Director Michael Moore took to the streets last night with Olivia Wilde, Mark Ruffalo, Marisa Tomei, and many other celebrities as they teamed up with thousands of protestors outside of Trump Tower to protest the remarks made by Donald Trump on white supremacy yesterday. This movement goes beyond celebrities parodying Trump, which has been a growing trend. The President of the free world held a press conference and said that there were "good people on both sides," implying or rather, out right saying that some neo-Nazis and white supremacist's were good people.
Mark Ruffalo was on hand in front of Trump Tower for the unwelcoming home coming for Donald Trump. The actor took to social media to share images and video from the protest along with Olivia Wilde and Marisa Tomei. Ruffalo's Instagram account posted a video of the actor talking about Nazis. Ruffalo said this.
"There's two sides of this: people who fight Nazis, »
Audience members at Michael Moore’s Broadway show “The Terms of My Surrender” got a politically-charged after show on Tuesday night when Moore invited every viewer to join him at a Donald Trump protest at Trump Tower. The event was co-hosted by Mark Ruffalo and featured chants led Olivia Wilde and Zoe Kazan, among others. Attendees included Harvey Weinstein and Marisa Tomei.
Ruffalo, who had been the special guest during Moore’s Broadway performance, invited 200 ticket holders to be driven uptown on double-decker buses in order to protest the President, who is briefly staying at Trump Tower during a visit to New York City. Moore pushed for the rest of the audience to walk over. The rally included a candlelight vigil for Charlottesville victim Heather Heyer.
“We’re here today to commemorate a life of an American that was »
- Zack Sharf
The immediate backlash President Trump faced on Tuesday only intensified overnight after he doubled down on his assertion that “both sides” were to blame for deadly violence at a white nationalist rally in Charlottesville, Virginia.
“There are two sides to a story,” Trump insisted on Tuesday, echoing the widely denounced comments he made Saturday, as the violence was unfolding in Virginia.
There were “a lot of bad people in the other group too,” he added in reference to the anti-racist protesters demonstrating against the rally, one of whom, 32-year-old Heather Heyer, was killed when a driver rammed his car into a group of the counter-protesters. »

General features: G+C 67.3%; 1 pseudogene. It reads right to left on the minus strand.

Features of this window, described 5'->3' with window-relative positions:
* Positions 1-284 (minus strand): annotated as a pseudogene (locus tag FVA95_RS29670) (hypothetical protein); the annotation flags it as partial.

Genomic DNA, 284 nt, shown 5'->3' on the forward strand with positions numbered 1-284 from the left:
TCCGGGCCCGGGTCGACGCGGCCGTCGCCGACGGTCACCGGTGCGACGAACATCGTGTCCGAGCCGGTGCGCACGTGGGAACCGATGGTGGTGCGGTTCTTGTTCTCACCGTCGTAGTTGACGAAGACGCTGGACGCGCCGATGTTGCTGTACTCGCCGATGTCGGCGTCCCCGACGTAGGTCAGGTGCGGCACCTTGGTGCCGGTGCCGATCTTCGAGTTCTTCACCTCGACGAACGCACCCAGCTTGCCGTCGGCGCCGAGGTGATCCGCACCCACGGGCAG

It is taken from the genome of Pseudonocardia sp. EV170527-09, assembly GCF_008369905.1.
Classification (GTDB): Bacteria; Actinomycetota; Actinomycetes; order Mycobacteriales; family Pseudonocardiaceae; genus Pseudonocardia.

- Tierney McAfee
Mark Ruffalo and Michael Moore led a Broadway audience from the theater directly to Trump Tower on Tuesday night for a candlelight vigil to honor the victims of the Charlottesville, Virginia violence. Moore urged people to attend via Facebook and chartered a double-decker bus for the occasion. He asked attendees of his politically charged, one-man show, “The Terms of My Surrender,” to join him for a visit to the ongoing protests at Trump Tower. “Heading to Trump Tower for a candle light vigil for Heather Heyer who was murdered by an Alt Right American Nazi,” Ruffalo wrote on Instagram. Ruffalo, »
- Brian Flood
Donald Trump’s comments about the violence at the Charlottesville rally and his inability to condemn neo-Nazis involved has caused a deluge of criticism from many on social media, and now filmmaker Michael Moore is taking it to the streets. Earlier this evening after his one-man Broadway show The Terms of My Surrender, he invited the audience to join him in a protest at Trump Tower in New York. Moore teased the field trip in a tweet earlier in the day along with a special… »
Moore, who interrupted his own Broadway show, The Terms of My Surrender, sat beside Ruffalo on top of a double-decker bus he chartered.
Ruffalo took to Instagram to record a message to his followers, explaining that he and Moore, along with his Broadway audience were “going to walk the next three blocks down to Trump Tower to get as close as we can so he can hear us.”
Michael Moore arranged for buses to take audience from his Broadway show, »
- Alexia Fernandez
While reviews of Michael Moore’s Broadway debut have not been kind, that hasn’t stopped the liberal firebrand from stirring the pot when it comes to criticizing U.S. President Donald Trump, and he took things to a whole new level on Tuesday night — with the help of one of the Avengers! According to The Hollywood […] »
- Brent Furdyk